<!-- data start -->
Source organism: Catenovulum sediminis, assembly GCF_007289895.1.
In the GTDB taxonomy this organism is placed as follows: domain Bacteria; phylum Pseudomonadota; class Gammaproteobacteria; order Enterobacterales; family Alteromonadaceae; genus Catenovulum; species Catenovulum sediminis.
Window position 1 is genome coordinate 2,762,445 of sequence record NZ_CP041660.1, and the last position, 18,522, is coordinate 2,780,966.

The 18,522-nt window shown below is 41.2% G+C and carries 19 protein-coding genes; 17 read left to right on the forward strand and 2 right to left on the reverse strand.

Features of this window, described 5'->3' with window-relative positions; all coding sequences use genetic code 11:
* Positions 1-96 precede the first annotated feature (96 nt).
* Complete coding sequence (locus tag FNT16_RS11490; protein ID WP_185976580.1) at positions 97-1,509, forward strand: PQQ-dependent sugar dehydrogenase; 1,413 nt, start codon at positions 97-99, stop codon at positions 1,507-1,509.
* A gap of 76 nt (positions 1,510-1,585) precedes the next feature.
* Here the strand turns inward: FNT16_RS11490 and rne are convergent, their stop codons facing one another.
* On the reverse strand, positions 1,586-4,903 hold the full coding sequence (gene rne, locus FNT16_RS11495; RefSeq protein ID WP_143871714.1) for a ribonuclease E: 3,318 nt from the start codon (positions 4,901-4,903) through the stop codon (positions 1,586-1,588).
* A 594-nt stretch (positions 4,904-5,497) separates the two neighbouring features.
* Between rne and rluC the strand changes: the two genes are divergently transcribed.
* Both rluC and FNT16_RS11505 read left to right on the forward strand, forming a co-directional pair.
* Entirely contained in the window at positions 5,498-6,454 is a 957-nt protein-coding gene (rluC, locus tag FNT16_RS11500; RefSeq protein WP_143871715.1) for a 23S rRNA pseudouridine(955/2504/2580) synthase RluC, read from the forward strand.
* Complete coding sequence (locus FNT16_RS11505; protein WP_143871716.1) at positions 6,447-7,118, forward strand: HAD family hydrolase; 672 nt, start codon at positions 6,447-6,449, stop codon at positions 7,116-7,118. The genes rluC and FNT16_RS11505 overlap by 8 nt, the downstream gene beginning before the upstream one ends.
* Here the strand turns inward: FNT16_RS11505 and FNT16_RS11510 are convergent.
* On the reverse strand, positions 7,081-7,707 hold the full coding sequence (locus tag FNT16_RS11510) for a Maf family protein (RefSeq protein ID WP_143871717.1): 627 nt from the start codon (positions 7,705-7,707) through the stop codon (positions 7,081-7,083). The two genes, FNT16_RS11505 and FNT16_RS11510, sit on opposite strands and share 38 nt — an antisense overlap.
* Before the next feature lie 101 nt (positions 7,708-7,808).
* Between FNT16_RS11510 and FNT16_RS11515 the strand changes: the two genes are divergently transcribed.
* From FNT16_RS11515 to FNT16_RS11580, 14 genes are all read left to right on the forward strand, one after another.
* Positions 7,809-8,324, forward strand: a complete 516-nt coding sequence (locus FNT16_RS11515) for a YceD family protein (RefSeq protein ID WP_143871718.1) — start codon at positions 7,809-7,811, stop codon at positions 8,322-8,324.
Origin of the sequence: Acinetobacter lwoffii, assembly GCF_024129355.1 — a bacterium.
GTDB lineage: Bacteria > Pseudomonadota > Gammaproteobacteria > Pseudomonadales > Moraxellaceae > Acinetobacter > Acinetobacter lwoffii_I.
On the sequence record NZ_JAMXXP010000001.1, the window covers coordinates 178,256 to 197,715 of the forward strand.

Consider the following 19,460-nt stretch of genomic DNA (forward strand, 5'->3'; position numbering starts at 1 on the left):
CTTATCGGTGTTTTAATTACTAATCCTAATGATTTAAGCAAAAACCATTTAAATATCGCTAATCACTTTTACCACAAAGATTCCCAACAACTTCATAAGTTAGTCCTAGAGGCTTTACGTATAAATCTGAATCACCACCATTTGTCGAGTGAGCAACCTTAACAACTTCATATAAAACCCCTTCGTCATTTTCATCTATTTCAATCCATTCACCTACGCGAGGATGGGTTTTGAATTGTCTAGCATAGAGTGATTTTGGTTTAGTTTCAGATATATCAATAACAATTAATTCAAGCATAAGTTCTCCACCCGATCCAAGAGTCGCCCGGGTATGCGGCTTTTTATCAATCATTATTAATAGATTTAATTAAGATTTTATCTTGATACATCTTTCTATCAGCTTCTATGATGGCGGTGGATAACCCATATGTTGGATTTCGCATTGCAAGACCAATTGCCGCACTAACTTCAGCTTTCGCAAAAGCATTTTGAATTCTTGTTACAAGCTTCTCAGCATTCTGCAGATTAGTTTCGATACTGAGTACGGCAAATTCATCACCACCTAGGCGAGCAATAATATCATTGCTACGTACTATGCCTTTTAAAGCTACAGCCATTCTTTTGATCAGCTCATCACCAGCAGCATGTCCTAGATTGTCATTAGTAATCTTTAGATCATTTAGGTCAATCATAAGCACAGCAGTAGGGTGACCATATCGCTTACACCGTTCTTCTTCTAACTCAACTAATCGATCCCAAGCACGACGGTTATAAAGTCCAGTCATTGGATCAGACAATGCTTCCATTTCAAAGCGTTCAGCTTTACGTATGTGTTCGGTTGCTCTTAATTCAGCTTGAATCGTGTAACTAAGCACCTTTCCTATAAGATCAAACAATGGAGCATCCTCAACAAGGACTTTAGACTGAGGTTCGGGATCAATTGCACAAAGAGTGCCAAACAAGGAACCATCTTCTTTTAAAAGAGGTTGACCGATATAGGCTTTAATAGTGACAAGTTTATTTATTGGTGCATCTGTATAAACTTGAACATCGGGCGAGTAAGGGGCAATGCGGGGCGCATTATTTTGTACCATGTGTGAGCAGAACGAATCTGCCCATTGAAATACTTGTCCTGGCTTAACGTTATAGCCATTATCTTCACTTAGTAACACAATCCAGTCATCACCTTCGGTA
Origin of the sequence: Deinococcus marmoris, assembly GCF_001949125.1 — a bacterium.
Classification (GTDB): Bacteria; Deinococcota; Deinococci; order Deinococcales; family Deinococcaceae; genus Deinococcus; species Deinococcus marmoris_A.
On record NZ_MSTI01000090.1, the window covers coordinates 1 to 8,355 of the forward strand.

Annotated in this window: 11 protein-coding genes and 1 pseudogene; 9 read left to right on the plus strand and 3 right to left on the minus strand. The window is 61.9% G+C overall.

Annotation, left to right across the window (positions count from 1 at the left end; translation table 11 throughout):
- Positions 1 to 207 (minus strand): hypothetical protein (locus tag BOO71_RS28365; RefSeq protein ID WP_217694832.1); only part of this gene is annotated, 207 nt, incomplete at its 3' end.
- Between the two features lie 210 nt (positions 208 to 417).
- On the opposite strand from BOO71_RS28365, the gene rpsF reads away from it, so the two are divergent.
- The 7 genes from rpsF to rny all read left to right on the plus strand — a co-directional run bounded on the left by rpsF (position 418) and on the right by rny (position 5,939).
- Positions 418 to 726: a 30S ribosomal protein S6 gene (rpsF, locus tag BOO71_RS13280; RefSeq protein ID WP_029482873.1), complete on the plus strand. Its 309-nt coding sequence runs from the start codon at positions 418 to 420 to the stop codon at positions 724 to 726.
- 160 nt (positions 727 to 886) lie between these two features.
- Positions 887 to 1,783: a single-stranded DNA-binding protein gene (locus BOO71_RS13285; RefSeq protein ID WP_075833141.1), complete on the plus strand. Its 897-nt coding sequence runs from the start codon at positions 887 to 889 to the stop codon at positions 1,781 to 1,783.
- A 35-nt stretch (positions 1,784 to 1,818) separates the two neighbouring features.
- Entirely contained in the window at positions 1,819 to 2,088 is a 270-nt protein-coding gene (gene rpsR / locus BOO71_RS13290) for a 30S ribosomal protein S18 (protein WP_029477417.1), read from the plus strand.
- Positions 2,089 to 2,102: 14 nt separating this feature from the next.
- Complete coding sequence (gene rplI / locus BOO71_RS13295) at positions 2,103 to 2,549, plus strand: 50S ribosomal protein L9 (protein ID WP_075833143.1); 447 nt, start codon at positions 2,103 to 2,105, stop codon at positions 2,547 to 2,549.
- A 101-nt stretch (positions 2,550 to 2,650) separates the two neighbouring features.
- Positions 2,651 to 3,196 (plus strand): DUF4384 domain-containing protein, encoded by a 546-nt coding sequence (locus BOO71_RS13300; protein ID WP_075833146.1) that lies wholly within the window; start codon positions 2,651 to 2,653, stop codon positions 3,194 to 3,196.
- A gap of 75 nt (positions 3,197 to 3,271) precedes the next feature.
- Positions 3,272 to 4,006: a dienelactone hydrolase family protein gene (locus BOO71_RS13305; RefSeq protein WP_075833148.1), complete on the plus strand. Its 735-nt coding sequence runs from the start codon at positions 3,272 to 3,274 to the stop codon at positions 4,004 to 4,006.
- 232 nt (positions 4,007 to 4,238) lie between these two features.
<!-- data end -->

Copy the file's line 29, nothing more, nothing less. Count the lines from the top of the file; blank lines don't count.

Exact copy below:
On record NZ_MSTI01000090.1, the window covers coordinates 1 to 8,355 of the forward strand.